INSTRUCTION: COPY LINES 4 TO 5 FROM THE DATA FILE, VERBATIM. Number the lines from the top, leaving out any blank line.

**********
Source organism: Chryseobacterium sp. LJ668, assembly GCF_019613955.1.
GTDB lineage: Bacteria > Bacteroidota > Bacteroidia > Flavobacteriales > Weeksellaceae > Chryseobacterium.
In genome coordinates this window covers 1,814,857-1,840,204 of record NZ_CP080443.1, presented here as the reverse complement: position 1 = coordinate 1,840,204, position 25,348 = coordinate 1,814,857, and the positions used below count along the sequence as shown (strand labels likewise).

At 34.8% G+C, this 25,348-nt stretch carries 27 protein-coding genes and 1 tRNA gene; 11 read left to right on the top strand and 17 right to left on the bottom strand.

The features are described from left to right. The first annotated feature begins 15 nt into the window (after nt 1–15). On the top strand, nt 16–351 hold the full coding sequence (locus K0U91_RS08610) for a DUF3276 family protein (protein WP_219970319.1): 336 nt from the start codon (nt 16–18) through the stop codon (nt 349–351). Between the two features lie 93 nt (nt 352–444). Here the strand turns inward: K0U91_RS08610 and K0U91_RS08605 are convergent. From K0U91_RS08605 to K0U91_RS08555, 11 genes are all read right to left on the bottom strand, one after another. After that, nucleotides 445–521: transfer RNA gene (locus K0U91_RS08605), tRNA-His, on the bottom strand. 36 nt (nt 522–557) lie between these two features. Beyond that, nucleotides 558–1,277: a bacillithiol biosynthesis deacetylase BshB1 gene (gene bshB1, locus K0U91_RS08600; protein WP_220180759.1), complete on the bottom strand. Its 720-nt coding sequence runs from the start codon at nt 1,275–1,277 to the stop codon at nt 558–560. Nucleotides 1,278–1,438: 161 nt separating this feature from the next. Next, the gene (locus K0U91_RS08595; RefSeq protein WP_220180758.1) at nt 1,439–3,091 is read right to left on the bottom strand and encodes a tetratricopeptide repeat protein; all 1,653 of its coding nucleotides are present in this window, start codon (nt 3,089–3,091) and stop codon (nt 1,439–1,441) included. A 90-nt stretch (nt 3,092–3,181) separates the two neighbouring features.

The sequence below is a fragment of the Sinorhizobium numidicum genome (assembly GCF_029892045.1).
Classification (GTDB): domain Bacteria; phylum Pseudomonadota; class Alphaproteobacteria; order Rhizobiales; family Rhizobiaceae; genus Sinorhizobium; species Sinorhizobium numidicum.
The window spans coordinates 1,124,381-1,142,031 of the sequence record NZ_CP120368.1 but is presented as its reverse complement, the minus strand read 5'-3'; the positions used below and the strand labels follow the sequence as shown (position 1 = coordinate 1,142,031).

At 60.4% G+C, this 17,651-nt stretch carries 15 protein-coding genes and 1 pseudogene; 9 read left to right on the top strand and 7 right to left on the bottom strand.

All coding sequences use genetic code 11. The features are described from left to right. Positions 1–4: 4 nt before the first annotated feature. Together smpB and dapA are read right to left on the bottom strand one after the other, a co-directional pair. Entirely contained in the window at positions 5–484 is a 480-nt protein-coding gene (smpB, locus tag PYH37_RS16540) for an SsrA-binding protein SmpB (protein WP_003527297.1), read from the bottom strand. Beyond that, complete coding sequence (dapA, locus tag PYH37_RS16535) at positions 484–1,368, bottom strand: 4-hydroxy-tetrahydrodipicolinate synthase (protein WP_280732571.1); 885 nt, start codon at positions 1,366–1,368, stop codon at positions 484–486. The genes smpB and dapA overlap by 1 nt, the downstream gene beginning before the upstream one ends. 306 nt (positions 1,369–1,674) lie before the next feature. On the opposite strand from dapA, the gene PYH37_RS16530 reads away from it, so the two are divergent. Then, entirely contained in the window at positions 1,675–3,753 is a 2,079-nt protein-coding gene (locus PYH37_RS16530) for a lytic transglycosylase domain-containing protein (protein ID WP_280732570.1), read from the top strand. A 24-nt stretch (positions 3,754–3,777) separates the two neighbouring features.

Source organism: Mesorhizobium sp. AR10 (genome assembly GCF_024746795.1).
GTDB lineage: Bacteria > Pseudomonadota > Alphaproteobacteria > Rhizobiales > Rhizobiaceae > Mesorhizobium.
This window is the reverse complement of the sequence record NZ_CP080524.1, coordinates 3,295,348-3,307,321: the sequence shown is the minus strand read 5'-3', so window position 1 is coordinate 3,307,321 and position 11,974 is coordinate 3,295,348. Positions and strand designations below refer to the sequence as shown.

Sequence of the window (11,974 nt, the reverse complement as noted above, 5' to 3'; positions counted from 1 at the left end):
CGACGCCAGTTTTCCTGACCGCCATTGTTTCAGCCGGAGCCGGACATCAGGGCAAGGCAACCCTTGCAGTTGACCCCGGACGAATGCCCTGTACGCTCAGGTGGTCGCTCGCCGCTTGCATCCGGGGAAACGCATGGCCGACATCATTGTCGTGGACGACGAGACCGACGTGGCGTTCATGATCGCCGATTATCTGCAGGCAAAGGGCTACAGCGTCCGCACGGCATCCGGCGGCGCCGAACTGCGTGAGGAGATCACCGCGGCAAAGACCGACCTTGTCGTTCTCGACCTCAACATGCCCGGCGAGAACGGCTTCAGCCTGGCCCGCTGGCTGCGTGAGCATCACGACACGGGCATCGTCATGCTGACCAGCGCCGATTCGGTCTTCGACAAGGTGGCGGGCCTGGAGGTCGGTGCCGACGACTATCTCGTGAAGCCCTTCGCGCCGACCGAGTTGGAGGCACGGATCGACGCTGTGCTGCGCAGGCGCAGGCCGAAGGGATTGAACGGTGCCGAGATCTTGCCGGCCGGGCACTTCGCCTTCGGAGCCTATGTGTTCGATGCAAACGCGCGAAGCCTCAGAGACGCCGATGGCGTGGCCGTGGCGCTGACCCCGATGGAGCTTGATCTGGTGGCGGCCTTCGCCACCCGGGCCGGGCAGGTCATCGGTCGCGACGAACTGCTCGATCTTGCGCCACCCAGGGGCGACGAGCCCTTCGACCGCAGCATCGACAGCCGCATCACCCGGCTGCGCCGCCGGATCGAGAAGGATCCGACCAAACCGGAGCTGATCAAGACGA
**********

At 34.8% G+C, this 25,348-nt stretch carries 27 protein-coding genes and 1 tRNA gene; 11 read left to right on the top strand and 17 right to left on the bottom strand.

The features are described from left to right. The first annotated feature begins 15 nt into the window (after nt 1–15). On the top strand, nt 16–351 hold the full coding sequence (locus K0U91_RS08610) for a DUF3276 family protein (protein WP_219970319.1): 336 nt from the start codon (nt 16–18) through the stop codon (nt 349–351). Between the two features lie 93 nt (nt 352–444). Here the strand turns inward: K0U91_RS08610 and K0U91_RS08605 are convergent. From K0U91_RS08605 to K0U91_RS08555, 11 genes are all read right to left on the bottom strand, one after another. After that, nucleotides 445–521: transfer RNA gene (locus K0U91_RS08605), tRNA-His, on the bottom strand. 36 nt (nt 522–557) lie between these two features. Beyond that, nucleotides 558–1,277: a bacillithiol biosynthesis deacetylase BshB1 gene (gene bshB1, locus K0U91_RS08600; protein WP_220180759.1), complete on the bottom strand. Its 720-nt coding sequence runs from the start codon at nt 1,275–1,277 to the stop codon at nt 558–560. Nucleotides 1,278–1,438: 161 nt separating this feature from the next. Next, the gene (locus K0U91_RS08595; RefSeq protein WP_220180758.1) at nt 1,439–3,091 is read right to left on the bottom strand and encodes a tetratricopeptide repeat protein; all 1,653 of its coding nucleotides are present in this window, start codon (nt 3,089–3,091) and stop codon (nt 1,439–1,441) included. A 90-nt stretch (nt 3,092–3,181) separates the two neighbouring features.